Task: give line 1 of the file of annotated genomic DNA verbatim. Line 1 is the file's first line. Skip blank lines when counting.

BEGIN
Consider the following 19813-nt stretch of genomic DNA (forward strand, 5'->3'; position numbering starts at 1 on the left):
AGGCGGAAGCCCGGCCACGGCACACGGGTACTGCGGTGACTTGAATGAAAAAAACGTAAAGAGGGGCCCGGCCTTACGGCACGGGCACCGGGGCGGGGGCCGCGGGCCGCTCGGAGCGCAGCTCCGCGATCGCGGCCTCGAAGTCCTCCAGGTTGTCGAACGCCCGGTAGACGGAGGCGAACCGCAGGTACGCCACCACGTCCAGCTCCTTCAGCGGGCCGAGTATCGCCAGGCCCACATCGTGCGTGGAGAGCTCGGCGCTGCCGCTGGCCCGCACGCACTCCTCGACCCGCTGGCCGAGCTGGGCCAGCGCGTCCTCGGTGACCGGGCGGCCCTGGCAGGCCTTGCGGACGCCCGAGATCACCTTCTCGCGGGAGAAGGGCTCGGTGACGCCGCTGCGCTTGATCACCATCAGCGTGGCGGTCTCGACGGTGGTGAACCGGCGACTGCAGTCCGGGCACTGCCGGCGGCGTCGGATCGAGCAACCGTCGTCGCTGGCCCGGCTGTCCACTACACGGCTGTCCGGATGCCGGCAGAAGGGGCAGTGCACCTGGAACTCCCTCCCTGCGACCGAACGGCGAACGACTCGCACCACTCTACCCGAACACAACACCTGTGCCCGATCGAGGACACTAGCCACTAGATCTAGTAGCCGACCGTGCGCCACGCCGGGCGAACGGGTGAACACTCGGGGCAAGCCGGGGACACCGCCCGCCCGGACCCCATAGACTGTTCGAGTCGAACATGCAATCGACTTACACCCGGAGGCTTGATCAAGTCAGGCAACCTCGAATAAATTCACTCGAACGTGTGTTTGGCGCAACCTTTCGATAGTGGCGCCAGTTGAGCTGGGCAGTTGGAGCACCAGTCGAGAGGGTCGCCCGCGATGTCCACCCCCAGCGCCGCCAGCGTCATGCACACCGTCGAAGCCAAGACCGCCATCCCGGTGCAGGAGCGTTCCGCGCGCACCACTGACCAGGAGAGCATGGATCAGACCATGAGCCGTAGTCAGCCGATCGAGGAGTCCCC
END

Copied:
Consider the following 19813-nt stretch of genomic DNA (forward strand, 5'->3'; position numbering starts at 1 on the left):